Over the past few years, several promising new developments have taken place in Saranac Lake that have been largely non-controversial. The community welcomed the long-awaited opening of both the Community Store and the Carousel. It applauded the Trudeau-Clarkson affiliation and other efforts aimed at making Saranac Lake a regional hub for the biotech industry. Most recently, there was enthusiastic approval for plans to renovate the Hotel Saranac and restore it to its historic place as a vibrant, downtown hub.
Although momentum is in the direction of growth, that does not automatically mean that every new development proposal is a step in the right direction. In particular, the proposal for a hotel on Lake Flower needs to be examined with a critical eye.
People are attracted to Saranac Lake because of its natural beauty and small-town charm. This is our brand, and we should value and protect it whenever we consider any new proposals for development in the village. It is important to carefully evaluate whether the proposed Lake Flower hotel adds to or detracts from the qualities that make Saranac Lake a desirable destination in the first place. Is it the right project, in the right place, at the right time?
Although I try to follow all the reporting on the hotel in the Adirondack Daily Enterprise and regularly listen to North Country Public Radio, I still had only a vague idea about what the entire project would look like. The only picture I had seen was a small sketch showing one view of the hotel building as it would look from the lake. How would it look from the road? Exactly where would parking be located? I wondered if the hotel would occupy the site gracefully or if it would appear to be shoehorned into a site that was too small for it.
Fortunately, the village has a wealth of material on file that is available to the public, including a detailed site plan showing the footprint of the building and the location of parking. One picture is worth a thousand words, and in this case the pictures were not reassuring. The long, rectangular building is fronted by a 99-car parking lot that occupies almost the entire length of the site along Lake Flower Avenue. The plan does not specify any vegetative screening between the parking lot and the road, but instead calls for an "architectural screening element," which I assume means a fence. The only significant green space is located behind the hotel for the private use of the guests.
Judging from the sketch of the building, the four-story, 80,000-square-foot hotel looks uncomfortably similar to prisons I have glimpsed while driving past. There has been a lot of discussion about the height of the building, which was reduced from five stories to four, as if that concession made all the difference. In my view, a four-story, uninterrupted wall is little better than a five-story wall. To give an idea of the height of the building, a balloon was floated at the site for a short time. However, a balloon bobbing about in the breeze represents about one-billionth of the mass of this hotel and in no way conveys the impact of a building this size.
Of course what makes the scale of the building so critical is its prominent location close to the road and on the shore of Lake Flower. About a year ago, a short distance from the site of this proposed hotel, the owners of Gauthier's Saranac Lake Inn put up a fence on part of their lakefront property. A public outcry ensued, with angry complaints that the fence blocked the view of the lake. As a result, the fence was dramatically scaled back. I am puzzled why the hotel, which would dwarf the fence by comparison, has not produced a similar uproar. I suspect it is because the fence was a physical reality while the hotel is still just a proposal. We should be extremely cautious before approving this hotel. A fence can be modified; a four-story building cannot.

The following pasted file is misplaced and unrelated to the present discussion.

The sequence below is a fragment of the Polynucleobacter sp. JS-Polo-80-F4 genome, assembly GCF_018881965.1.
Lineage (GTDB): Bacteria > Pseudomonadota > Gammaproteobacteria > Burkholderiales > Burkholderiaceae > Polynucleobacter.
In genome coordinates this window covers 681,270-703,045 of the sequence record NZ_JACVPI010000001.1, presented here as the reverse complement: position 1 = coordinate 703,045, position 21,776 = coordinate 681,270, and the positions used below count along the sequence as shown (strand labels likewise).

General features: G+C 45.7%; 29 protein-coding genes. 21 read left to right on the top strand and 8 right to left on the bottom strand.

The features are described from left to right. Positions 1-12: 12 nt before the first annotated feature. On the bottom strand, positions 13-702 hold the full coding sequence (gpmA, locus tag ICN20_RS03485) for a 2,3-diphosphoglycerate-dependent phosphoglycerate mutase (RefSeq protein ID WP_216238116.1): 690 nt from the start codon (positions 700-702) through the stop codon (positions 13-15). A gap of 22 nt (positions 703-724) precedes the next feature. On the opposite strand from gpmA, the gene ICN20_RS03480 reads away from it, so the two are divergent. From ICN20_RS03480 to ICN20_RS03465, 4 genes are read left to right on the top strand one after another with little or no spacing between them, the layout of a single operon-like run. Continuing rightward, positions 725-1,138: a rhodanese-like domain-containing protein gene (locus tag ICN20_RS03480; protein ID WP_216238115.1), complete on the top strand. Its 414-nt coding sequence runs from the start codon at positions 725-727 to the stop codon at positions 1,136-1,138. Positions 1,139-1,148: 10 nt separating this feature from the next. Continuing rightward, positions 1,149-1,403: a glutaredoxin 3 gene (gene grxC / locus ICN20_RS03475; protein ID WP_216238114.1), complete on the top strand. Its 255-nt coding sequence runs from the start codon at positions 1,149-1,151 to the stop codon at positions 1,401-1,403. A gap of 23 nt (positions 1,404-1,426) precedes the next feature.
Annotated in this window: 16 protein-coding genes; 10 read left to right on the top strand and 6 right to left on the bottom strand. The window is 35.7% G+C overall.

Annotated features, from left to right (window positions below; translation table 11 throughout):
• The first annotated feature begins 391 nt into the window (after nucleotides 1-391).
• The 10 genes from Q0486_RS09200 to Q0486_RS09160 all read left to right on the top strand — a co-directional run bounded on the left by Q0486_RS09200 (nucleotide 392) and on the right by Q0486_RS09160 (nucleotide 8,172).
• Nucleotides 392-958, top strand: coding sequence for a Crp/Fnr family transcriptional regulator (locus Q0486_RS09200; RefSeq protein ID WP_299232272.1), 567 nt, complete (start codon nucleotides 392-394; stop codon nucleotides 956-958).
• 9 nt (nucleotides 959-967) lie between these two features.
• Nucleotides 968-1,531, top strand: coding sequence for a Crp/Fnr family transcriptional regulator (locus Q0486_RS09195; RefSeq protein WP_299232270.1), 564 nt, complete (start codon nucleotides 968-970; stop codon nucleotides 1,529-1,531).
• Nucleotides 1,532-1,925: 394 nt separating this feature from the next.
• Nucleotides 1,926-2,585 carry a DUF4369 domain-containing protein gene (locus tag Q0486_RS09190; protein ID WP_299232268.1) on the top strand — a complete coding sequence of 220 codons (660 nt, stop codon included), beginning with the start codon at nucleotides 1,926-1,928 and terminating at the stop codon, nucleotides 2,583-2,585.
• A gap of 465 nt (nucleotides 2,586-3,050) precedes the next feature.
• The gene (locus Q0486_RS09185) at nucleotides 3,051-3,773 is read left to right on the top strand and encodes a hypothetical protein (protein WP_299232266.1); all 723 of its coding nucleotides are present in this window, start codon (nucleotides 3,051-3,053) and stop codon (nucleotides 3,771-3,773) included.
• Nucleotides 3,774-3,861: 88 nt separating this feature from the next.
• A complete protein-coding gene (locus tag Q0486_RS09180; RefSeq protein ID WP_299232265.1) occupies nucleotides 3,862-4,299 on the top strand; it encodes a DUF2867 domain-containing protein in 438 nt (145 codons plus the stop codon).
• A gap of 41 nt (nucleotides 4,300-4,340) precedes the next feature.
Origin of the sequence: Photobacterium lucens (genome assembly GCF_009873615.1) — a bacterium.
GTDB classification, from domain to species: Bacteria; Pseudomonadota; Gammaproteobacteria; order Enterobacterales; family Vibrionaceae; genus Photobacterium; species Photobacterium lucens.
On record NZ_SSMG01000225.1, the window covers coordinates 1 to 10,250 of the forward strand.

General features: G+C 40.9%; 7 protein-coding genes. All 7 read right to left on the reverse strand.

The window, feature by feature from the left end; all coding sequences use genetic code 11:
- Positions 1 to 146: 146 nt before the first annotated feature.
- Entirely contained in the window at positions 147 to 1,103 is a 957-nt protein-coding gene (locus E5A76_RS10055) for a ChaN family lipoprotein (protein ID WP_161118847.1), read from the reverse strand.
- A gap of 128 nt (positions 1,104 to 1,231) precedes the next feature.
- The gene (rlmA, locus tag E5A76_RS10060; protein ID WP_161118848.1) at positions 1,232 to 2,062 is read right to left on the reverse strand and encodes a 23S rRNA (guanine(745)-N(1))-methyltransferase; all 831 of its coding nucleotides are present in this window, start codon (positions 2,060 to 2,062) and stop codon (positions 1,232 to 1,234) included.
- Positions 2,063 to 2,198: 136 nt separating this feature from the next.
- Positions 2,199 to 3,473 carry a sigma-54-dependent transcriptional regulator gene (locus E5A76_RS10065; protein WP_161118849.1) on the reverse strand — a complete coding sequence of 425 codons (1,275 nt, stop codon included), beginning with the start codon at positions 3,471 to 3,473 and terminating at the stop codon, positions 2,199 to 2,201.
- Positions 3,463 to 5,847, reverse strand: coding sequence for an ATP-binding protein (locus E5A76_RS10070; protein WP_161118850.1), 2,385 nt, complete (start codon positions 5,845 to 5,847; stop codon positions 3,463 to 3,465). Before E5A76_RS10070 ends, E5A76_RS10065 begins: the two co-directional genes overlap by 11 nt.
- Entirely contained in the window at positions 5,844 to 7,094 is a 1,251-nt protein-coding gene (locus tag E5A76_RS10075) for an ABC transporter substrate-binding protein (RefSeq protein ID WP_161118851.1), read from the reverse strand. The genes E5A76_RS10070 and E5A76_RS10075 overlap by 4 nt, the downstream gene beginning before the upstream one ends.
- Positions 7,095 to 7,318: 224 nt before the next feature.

Zoning for this location limits the height of buildings to two stories, but because this project is being reviewed as a planned unit development, or PUD, the developer does not have to seek a variance from the rules that apply to other residential or commercial projects in this zone. The idea of a PUD is to allow for flexibility in development - for example, allowing residential units to be clustered on smaller lots while providing for a larger, open common space. There are cases, however, in which the PUD designation has been criticized as merely a tool to selectively evade zoning laws.
In any case, a PUD requires that in return for concessions, the developer must provide a common space for the public benefit, to be maintained in perpetuity. The Lake Flower hotel developer plans to meet this requirement by including a rather large, 40-table restaurant on the site, separate from the hotel, which will be open to the public. In addition, there will be 12 boat slips for "semi-public" use located near the restaurant, which would be convenient for boaters who want to dine at the restaurant. A high-end, waterfront restaurant and several boat slips would serve a rather narrow segment of the populace. It may meet the letter of the law, but whether or not it compensates the public for the increased traffic congestion and negative visual impact of a four-story building and parking lot is debatable.
Before circumventing zoning regulations to accommodate the developers, we must ask if this project is really in the best interest of the majority of people who live, work and do business in Saranac Lake. A resort of this type may or may not be what Saranac Lake needs right now, but I believe it is out of place in this location. It could be a giant step in the wrong direction, detracting from the unique character and charm that make Saranac Lake a desirable place to live, as well as to visit. I'm sure there are other perspectives on this project, and I hope they are aired. Let's just be sure we look before we leap.
Rosalie Fontana lives in Saranac Lake.